“We had a real positive social message, which helped to be the glue that held our crowd together and brought the cultural and music scene of Fayetteville together,” Boatright said.
Because of the positive message, Boatright said Punkinhead could draw crowds ranging in age from 5 to 87, heavy metal guys, dance music fans and those from the punk rock scene. However, with the dwindling economy, music scene and nation, positive messages are becoming harder and harder to find in today’s music.
“Right now, people who remember us and the fans who are going to come see us, they’re craving something to make them happy, make them dance and something to tell them everything will be all right and keep your head up,” Boatright said.
He said that people are craving something positive deep down, but since 9/11, two wars and the Bush administration, people have become more cynical and jaded.
Even though the world faces more hardships than it did during the dot com boom of the ’90s, Boatright does not think Punkinhead is a band for that time period. In fact, with the immense response to the band reuniting, he now knows how much of an impact this little funk/punk band really had in Fayetteville.
“Hardly any bands who haven’t played a show in 12 years have a fervent response at the prospect of getting back together and playing a show. We’re not dated or we would only belong in that time period. We have a real timeless quality or people wouldn’t be that interested,” Boatright said.
While Punkinhead didn’t start out political, they started making much more of a statement socially towards the start of their second album. But don’t expect them to preach politics when they take the stage.
Boatright said the band just wants to “give everybody a great time because that’s what everybody wants and craves and that’s what [Punkinhead] is about and why people loved us.”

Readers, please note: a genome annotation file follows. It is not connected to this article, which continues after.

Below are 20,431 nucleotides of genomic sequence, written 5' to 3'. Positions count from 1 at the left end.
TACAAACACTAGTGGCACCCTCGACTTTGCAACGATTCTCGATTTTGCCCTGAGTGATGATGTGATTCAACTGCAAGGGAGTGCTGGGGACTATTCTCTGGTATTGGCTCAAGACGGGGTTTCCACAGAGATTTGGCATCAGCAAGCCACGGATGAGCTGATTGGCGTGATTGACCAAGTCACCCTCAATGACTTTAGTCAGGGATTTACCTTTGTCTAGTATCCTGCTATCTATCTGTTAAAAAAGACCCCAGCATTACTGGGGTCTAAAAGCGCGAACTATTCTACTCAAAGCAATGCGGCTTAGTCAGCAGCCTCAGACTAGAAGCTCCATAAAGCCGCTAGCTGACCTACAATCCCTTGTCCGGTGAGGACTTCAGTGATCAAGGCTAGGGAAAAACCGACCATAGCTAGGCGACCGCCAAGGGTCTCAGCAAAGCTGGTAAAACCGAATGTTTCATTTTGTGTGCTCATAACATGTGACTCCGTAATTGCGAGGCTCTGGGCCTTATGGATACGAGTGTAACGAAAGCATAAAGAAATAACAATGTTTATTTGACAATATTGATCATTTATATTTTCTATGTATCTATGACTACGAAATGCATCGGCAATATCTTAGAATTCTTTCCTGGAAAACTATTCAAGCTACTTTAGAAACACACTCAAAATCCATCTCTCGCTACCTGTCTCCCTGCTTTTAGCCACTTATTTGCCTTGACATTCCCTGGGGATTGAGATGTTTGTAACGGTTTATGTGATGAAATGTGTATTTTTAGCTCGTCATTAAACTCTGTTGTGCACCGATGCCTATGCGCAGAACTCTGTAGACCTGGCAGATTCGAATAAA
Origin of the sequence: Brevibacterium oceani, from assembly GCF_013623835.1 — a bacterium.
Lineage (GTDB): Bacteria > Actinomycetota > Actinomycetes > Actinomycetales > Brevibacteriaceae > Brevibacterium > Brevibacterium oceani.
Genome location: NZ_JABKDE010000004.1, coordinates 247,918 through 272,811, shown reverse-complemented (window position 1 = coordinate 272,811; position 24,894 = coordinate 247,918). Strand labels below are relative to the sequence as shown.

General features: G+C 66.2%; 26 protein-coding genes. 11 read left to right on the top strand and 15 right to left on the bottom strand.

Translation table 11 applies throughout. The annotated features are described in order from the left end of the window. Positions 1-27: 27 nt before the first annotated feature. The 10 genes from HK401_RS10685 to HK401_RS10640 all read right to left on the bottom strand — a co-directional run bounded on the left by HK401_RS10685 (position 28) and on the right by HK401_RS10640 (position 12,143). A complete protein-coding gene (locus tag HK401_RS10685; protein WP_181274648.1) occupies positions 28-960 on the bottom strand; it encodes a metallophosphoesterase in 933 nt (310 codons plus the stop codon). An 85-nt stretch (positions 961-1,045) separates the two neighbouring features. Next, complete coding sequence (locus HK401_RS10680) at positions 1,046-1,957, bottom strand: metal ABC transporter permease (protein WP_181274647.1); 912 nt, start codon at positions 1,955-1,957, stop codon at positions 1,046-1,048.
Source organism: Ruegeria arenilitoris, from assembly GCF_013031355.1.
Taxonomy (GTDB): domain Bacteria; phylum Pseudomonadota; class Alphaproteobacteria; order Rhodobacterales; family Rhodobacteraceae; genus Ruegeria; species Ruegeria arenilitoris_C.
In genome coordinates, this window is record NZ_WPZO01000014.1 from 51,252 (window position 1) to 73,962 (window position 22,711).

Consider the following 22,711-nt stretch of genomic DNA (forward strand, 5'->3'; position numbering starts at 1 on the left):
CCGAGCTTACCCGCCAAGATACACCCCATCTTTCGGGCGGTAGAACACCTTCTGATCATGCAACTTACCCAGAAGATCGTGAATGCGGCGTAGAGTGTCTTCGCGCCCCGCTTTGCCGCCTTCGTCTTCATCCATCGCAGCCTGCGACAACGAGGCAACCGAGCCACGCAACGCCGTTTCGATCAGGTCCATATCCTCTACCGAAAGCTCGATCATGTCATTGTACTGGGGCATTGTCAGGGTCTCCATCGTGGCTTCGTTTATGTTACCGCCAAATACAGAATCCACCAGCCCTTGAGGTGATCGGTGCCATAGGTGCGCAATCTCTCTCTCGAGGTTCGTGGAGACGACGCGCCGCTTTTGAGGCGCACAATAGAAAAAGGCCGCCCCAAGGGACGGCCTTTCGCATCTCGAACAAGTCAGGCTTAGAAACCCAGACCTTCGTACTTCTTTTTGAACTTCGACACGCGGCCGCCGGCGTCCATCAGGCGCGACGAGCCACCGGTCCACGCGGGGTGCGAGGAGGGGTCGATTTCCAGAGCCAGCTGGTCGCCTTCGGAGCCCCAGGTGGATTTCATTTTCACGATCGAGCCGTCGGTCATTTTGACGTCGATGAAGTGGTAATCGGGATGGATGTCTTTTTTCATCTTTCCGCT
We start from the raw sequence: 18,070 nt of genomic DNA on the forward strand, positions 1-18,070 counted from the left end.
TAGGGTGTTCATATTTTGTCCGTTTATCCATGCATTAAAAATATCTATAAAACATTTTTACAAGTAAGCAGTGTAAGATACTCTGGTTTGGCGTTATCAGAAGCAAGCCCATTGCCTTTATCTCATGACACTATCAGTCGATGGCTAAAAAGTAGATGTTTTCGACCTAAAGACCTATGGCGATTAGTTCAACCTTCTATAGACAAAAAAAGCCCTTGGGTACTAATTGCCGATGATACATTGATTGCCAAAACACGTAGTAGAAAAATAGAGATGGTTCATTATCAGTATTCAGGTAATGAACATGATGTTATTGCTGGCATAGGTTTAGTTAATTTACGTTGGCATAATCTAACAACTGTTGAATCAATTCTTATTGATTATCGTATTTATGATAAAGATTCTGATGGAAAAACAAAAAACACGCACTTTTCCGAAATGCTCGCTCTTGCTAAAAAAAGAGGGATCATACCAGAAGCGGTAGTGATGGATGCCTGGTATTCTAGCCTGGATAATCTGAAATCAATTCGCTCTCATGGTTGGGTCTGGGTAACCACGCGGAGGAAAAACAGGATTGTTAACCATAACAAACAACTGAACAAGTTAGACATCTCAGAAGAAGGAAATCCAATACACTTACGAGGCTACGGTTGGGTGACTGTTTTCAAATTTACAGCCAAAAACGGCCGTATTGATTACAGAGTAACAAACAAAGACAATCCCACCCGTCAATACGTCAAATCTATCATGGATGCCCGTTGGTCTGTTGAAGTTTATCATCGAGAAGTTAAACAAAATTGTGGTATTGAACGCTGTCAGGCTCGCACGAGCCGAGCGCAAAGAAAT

With the internet and the multiple ways of music distribution around the world, Boatright thinks Punkinhead would have definitely benefited from the digital age we are in now. He even cites Apple CEO Steve Jobs as a major influence in the digital music boom.
Boatright hopes the band’s message and enthusiasm will pour over to the younger Dickson Street music crowd, who have never seen and maybe never even heard of Punkinhead.
“Dickson Street these days is a lot about getting hammered and hooking up with people. It’s not about the live music,” Boatright said. “It’s about people walking from bar to bar talking on cell phones and wearing designer clothing. That was not what the scene was about [back in the day]. It was about live music.”
But Boatright hopes the Punkinhead reunion show might help revert the Dickson Street music scene back to the past and draw in new fans.
He expects that many of the people who will be coming to the reunion show have never heard the band and are younger and unfamiliar with the history of Fayetteville’s music scene.
“Hopefully they will have their eyes opened up and connect with the fans we have from back in the day and the “old school” music fans at the show,” Boatright said.
Punkinhead will reunite first at the Green Door in Fayetteville on Halloween night. The next night they will be the host band for the 18th annual Harvest Moon Ultimate party.
Both nights new local favorite, 1 Oz. Jig, whose frontman Jeff Kearney cites Punkinhead as an inspiration, will open.
Punkinhead is even repressing CDs to have available at the show, as well as iTunes the week of or the week after the show, according to Boatright.
After the reunion, Punkinhead will sign a deal with Boatright’s new publishing company to have their music licensed to film and TV, as well as making sure Punkinhead CDs are always in print. Boatright said a live, double album and a live DVD of old Punkinhead footage is in the works.
While Punkinhead might not have made the lasting impression across the nation as it did in Fayetteville, Boatright seems to have accomplished what he wanted out of this little funk band that he helped create, just to give the underground scene something different.
“[The band’s legacy] was that we had a positive and lasting impact in people’s hearts and minds and how they continue to live their lives today,” Boatright said. “People still to this day, live their day-to-day lives by some principles they came to know, embrace and live by in that time listening to us and our lyrics. It’s amazing to me, really, truly amazing.”